Thursday, March 13, 2014

Feed The Hungry

I've mentioned before that Scott and I decided to focus on works of mercy as a family for the year 2014. We are extremely scattered people, so it wasn't as large an undertaking because there are 52 weeks in a year and 14 works of mercy. As Catholics we do not believe that we can work our way into heaven as many wrongly infer. However, we do believe that if a person has true faith, his works will bear fruit. The works of mercy is a list of ways we can serve our fellow man either physically in the Corporal Works of Mercy, or spiritually through the Spiritual works of Mercy. The works are as follows:
Corporal Works of Mercy
  1. To feed the hungry;
  2. To give drink to the thirsty;
  3. To clothe the naked;
  4. To harbour the harbourless; (or shelter to the homeless)
  5. To visit the sick;
  6. To ransom the captive;
  7. To bury the dead. 
Spiritual Works of Mercy
  1. To instruct the ignorant;
  2. To counsel the doubtful;
  3. To admonish sinners;
  4. To bear wrongs patiently;
  5. To forgive offences willingly;
  6. To comfort the afflicted;
  7. To pray for the living and the dead
The first work we tackled was to feed the hungry. As a mother, this is easy given how often I feed my children. The children were responsible for feeding their pets, Kona,  our dog, Gypsy,  our cat, and Gator Killer, the snake.  We also sent in can goods to the food pantry on Wednesday of that week, something we are guilty of forgetting though it is what the school does every week at the all school mass.

This was a very easy work to accomplish, but I thought that it was good to point that out to the kids. Sometimes what God asks us to do to serve each other isn't earth moving. Sometimes God just wants us to do something, even if it is a small thing, to serve one another. It also made me realize that I often feel inappropriate guilt that I am not out handing out sandwiches to the homeless. I am a mother and therefore many of these works will be built into my daily living. It is good to make certain I go outside of my routine to be of service, but it is also important to really see the work I do as service to others. If I do not, I run the risk of feeling bitter and keeping score. Thoughts of "Don't these rotten kids see everything I do for them? Why is it never enough?" can invade our hearts if we do not have the eyes to see the good we do.

There is another point I like to make when I chat with people about donating food to the food pantry. Many of my friends get frustrated that their families are on a budget, while it seems like the people who are "takers" have no appreciation, and in fact, have an entitlement problem. My friends, who cares what the disposition of the hearts of those who receive our gifts are? When we serve one another, there is no guarantee that we will be appreciated, but it seems we as human are inclined to keep score anyway. When we feed the hungry we ought to consider how God sees it, rather than how the recipient sees it. I personally can not tolerate the idea that a person went hungry when I could have done something to help. It's why I give money to those who ask for it, even if I am convinced they will use it for drugs. I can not help what a man will do with what I have offered, but I can help myself be more compassionate toward those who are in need.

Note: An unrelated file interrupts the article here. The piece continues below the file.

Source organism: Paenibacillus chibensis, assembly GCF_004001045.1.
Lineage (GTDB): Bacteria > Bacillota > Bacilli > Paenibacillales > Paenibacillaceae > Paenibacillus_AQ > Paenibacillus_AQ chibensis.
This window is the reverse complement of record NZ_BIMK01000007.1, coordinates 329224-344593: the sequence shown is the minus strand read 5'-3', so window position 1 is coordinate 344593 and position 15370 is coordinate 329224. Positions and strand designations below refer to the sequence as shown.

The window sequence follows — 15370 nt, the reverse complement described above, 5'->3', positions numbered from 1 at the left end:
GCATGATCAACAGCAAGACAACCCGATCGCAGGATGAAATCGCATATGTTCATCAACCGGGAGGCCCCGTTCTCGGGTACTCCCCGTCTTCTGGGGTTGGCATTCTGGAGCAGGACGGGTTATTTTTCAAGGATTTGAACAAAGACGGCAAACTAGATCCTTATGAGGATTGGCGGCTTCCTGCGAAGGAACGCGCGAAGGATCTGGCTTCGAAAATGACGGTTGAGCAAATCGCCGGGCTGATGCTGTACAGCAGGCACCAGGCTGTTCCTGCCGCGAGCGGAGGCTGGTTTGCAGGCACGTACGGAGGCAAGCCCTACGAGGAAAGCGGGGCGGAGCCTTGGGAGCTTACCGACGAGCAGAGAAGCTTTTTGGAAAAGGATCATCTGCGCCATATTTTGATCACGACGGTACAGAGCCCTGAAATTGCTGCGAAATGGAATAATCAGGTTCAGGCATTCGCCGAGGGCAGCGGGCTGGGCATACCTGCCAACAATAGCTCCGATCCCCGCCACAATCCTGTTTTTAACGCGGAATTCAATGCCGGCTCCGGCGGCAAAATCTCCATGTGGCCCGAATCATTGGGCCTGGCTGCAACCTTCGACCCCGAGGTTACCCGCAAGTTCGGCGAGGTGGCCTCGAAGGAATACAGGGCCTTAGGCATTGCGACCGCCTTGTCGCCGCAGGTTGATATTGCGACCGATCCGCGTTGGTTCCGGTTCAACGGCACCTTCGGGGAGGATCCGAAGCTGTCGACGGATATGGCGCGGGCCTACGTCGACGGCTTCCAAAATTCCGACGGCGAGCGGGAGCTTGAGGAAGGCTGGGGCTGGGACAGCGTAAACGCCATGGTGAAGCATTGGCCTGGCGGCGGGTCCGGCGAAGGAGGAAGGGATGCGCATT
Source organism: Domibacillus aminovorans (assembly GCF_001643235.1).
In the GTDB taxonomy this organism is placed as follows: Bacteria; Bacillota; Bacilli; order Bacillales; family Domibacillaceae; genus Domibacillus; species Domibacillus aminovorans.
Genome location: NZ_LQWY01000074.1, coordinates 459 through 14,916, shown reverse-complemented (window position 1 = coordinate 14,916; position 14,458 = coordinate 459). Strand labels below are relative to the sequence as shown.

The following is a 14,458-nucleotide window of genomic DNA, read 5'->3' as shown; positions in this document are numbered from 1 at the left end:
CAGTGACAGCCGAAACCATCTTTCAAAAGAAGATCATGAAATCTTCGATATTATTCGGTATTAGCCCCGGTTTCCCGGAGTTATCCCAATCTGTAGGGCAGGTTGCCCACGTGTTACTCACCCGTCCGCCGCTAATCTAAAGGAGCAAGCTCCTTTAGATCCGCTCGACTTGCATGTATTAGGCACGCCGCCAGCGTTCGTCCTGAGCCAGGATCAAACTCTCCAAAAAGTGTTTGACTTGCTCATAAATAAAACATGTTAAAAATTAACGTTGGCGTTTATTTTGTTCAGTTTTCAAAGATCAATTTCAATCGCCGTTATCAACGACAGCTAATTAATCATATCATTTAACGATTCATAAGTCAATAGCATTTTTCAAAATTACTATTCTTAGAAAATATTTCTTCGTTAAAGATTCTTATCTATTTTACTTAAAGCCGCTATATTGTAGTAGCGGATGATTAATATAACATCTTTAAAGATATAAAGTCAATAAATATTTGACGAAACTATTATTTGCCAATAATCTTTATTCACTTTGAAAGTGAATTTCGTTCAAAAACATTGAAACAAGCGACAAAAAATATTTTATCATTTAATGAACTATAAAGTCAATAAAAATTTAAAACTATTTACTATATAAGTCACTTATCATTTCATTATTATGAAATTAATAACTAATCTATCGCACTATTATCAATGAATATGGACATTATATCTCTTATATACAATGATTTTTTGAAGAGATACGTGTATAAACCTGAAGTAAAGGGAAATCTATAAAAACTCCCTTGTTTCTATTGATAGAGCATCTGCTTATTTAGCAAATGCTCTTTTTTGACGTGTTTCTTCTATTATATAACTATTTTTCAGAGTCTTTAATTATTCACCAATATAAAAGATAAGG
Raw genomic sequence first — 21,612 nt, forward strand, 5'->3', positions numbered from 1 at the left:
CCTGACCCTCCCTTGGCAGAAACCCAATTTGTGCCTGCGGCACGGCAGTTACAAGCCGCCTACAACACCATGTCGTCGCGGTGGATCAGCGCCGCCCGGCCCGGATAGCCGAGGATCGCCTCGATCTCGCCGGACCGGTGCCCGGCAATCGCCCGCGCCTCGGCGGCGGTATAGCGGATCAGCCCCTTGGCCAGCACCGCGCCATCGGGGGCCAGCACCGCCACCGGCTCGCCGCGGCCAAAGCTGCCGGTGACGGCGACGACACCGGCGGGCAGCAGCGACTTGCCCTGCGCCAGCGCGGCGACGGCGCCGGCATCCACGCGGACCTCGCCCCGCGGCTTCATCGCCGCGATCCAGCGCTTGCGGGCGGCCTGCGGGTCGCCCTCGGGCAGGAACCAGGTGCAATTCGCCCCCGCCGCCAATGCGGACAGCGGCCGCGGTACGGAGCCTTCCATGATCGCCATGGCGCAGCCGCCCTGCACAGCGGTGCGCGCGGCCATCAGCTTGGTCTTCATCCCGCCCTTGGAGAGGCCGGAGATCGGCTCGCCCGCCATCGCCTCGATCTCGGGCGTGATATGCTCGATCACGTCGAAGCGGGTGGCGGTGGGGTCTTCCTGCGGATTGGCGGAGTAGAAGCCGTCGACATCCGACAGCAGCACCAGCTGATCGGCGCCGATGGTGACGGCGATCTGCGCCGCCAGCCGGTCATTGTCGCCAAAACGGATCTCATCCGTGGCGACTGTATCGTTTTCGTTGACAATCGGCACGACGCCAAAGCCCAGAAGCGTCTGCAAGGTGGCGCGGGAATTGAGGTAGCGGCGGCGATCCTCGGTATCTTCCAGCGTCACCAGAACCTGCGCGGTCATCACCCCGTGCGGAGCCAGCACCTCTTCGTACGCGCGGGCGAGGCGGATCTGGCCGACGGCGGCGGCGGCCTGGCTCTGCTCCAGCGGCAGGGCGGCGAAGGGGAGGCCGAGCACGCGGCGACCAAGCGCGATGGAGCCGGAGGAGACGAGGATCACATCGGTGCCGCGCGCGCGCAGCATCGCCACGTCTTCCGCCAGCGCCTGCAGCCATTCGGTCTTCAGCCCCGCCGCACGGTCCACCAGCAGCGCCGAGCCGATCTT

As we continue to explore the works of mercy, I think it will become obvious that feeding the hungry is one of the easiest works to accomplish. Feeding the birds, our families, or donating to a food pantry can be done with zero discomfort. If you are looking for a place to start being merciful to your fellow man, I suggest this one. You will be surprised how easy it is to pick up the tab for someone else's bagel and coffee, and how often you consider it. Feel free to share in the comments any ideas you have on ways to feed the hungry. We are discovering that there are seemingly infinite ways to accomplish our works of mercy, and we love hearing about things we haven't thought about.

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